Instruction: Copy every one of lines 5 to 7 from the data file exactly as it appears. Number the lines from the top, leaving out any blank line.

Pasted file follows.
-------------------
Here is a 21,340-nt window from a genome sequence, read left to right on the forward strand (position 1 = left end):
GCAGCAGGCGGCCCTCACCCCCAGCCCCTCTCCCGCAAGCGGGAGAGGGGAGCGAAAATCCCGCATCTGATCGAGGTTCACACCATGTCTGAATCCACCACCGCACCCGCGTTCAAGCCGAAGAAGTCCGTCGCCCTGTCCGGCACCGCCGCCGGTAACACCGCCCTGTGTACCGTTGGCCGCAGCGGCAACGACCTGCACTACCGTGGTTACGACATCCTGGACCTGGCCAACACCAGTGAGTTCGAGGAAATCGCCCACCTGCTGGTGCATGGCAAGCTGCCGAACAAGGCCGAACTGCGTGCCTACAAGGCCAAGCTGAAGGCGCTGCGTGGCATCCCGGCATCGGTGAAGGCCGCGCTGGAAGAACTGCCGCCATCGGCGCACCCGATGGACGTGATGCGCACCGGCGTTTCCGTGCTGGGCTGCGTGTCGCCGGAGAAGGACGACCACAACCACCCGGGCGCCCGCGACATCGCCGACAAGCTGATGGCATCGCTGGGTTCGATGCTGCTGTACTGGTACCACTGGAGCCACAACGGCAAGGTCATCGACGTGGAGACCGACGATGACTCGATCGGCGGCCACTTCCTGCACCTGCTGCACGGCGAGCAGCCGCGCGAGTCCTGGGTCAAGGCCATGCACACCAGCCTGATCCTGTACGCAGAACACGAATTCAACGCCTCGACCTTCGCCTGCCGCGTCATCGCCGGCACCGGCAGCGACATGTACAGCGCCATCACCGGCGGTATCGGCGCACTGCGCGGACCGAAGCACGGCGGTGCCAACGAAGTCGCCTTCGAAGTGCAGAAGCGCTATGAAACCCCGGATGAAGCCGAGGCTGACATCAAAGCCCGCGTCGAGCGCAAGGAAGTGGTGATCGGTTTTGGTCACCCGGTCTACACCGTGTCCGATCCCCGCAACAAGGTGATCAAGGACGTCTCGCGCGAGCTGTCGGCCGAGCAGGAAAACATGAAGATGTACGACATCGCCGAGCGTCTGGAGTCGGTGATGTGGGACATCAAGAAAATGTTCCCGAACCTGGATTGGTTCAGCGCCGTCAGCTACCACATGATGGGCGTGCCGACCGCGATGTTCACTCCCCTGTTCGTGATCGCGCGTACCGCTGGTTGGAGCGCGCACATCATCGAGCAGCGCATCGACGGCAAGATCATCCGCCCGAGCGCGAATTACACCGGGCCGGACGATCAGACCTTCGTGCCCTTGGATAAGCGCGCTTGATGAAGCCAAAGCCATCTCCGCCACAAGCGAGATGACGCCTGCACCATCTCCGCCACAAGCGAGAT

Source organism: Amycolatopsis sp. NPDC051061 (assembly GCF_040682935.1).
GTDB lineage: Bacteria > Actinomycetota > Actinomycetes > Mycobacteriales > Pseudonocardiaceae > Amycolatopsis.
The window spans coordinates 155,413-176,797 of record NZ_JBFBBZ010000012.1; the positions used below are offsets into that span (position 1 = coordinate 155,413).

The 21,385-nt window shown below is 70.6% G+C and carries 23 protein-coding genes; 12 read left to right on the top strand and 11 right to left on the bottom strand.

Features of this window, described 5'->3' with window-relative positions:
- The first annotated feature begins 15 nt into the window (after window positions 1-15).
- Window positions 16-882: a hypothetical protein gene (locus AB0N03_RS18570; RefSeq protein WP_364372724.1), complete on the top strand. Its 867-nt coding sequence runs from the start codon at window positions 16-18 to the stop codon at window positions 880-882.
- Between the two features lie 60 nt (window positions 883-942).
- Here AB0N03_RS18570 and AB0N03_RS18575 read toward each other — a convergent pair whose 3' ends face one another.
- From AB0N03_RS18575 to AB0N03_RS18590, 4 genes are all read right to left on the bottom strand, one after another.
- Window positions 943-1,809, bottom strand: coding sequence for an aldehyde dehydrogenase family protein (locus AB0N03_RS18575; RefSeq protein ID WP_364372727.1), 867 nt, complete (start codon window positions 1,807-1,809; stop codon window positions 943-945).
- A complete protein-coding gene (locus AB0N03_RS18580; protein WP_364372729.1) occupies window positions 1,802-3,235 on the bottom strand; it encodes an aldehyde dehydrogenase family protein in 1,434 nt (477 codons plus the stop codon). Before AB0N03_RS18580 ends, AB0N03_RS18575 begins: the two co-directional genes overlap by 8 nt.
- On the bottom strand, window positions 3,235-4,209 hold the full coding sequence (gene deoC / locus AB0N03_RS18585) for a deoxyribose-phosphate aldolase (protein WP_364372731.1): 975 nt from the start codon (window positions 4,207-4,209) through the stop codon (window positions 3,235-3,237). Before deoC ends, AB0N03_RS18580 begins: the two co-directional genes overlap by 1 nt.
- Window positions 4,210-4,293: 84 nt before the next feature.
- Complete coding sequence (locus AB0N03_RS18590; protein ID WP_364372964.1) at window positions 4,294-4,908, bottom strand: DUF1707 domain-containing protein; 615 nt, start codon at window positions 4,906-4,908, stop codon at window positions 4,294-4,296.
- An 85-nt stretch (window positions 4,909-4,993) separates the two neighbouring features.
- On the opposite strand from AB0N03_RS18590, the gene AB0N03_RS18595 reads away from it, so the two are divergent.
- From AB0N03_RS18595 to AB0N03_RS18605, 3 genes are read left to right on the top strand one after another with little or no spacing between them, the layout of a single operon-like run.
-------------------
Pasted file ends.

The window spans coordinates 155,413-176,797 of record NZ_JBFBBZ010000012.1; the positions used below are offsets into that span (position 1 = coordinate 155,413).

The 21,385-nt window shown below is 70.6% G+C and carries 23 protein-coding genes; 12 read left to right on the top strand and 11 right to left on the bottom strand.

Features of this window, described 5'->3' with window-relative positions: